Yesterday Jezebel posted a gallery of cartoons depicting a selection of Disney princes naked, with particular attention paid to how their genitals would look. They did this after asking people in the office to speculate on the size, shape and general appearance of the princes’ dicks, as an aspect of their character’s personality. Gawker Media staff illustrator Tara Jacoby brought these descriptions to life.
When I first saw the pics, I had a couple of responses. The immediate one was glee – hooray, penises! (I’m a pornographer after all) – but then I felt kinda uncomfortable. Part of that is because those images are imposing an adult sexuality onto what are essentially sexless characters created for children. It seems a little creepy to do this. Perhaps I’m just a prude; I’ve never been able to laugh at people’s sexual jokes regarding the Muppets because those characters are so close to my heart and I want them to be forever a favourite part of my childhood. Adding a sexual element ruins it for me. The same applies here.
Support independent, ethically made, award-winning porn. Bright Desire features all of my erotic films and writing. A membership to Bright Desire gets you access to every movie I've ever made and lets me keep making female friendly porn!
Click here to find out more.
I also felt that the decision to describe the “perfect” penis with regards to size and cut/uncut status was problematic. I’ll admit that in my early porn days, I often marketed the idea of “big dicks” to women but I’ve stopped doing that because I know that all penises are wonderful, no matter how they look and it doesn’t help guys to have this unrealistic standard when it comes to cocks.
Emily Shire at The Daily Beast makes this point and more in her piece criticizing the Jezebel post. She says it’s hypocritical of Jezebel to do this, given their outrage over the “sexualization” of Disney princesses. She doesn’t accept that it’s OK to do this in the name of the female gaze:
The fact that women have born the brunt of bodily pressures and insecurities should make us all the more sensitive to it when we see it towards men. The double standard of sexualization is hypocritical at best and ineffectively vindictive at worse.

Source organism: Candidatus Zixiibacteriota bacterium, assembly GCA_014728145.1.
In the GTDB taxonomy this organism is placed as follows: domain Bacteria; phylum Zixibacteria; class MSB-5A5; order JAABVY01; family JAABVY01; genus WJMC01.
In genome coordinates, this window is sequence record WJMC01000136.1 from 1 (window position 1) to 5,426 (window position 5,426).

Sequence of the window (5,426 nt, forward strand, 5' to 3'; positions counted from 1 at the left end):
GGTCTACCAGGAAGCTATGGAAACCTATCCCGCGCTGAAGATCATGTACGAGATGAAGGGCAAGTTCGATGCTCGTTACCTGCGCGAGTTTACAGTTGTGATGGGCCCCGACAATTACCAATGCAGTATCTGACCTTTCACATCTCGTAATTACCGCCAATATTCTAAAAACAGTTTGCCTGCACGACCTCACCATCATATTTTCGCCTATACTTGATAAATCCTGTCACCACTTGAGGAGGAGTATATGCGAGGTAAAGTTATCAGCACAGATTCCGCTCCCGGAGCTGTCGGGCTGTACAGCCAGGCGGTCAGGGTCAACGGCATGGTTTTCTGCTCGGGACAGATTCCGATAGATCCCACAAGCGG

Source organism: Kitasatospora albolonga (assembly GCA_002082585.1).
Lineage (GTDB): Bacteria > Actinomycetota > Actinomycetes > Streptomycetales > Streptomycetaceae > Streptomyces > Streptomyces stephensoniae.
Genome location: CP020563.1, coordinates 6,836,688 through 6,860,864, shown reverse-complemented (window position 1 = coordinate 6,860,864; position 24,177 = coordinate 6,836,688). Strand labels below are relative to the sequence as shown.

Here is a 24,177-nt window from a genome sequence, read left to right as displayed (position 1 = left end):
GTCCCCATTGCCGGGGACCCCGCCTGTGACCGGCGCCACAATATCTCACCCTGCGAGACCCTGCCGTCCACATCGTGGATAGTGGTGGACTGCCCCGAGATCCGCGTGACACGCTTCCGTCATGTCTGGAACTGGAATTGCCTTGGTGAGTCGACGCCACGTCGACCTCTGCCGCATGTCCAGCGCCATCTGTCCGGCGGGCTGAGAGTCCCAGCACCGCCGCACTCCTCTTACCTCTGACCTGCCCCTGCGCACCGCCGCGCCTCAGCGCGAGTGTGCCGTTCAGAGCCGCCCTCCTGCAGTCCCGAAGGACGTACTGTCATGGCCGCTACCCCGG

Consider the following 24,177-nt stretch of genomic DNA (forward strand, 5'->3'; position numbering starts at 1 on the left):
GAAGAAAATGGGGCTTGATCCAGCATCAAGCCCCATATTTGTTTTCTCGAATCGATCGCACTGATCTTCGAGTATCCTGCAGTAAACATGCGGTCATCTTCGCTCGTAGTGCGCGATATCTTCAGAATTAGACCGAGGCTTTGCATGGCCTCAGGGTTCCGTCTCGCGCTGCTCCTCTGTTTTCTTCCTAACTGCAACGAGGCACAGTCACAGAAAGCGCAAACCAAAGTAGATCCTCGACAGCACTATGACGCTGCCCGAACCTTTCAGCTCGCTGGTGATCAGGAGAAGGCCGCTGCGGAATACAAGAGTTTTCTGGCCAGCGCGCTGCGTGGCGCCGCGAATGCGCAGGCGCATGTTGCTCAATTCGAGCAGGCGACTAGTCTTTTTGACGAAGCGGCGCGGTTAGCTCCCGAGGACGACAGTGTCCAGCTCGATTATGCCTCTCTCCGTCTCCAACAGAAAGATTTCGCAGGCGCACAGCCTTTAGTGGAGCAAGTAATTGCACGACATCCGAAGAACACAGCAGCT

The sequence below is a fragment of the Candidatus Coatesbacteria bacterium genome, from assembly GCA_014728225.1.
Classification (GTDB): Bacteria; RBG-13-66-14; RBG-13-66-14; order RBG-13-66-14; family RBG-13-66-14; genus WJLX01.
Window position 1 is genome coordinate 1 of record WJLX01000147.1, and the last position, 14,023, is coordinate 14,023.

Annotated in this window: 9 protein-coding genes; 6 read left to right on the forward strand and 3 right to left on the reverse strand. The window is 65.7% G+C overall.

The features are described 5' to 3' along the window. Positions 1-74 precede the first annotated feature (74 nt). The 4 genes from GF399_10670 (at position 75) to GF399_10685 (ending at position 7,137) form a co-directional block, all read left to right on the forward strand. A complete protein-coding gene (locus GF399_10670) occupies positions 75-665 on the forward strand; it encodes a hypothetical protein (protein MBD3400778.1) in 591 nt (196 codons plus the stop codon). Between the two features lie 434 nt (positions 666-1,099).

I’ve long been an advocate of equal objectification. Women have the right to admire the male body in a sexualized way, especially since it’s been denied us for so long. Because of this I tend to cheer when I see media finally attempting to cater to female sexuality – e.g. Buzzfeed’s almost constant “hot guy” photo posts. So in that, I applaud Jezebel for standing up for women’s right to look. At the same time, I don’t think they did it very well with this post, mainly because they included a shitload of judgement and possible negativity with it. If we’re going to perv, let’s at least do it nicely, girls.
The post also started me musing about how far we’ve come since I started creating porn in 2000. For so long, the penis has been hidden from view and society has told us that cocks – and the male body in general – were unattractive. When I started, the simple act of publishing a naked photo of a man was revolutionary. Now, it’s standard. The fact that today there is a post discussing in detail men’s genitalia purely from an objectification perspective is something of a watershed for women’s sexual – and pornographic – liberation. It shows how today’s women have embraced their right to look and to admire men and how a pornographic female gaze is now par for the course.
I’m so happy to see this… and I’m also feeling a bit over the hill. What was revolutionary to me is an everyday thing to today’s young women. Hooray for progress! (And boo to getting old!)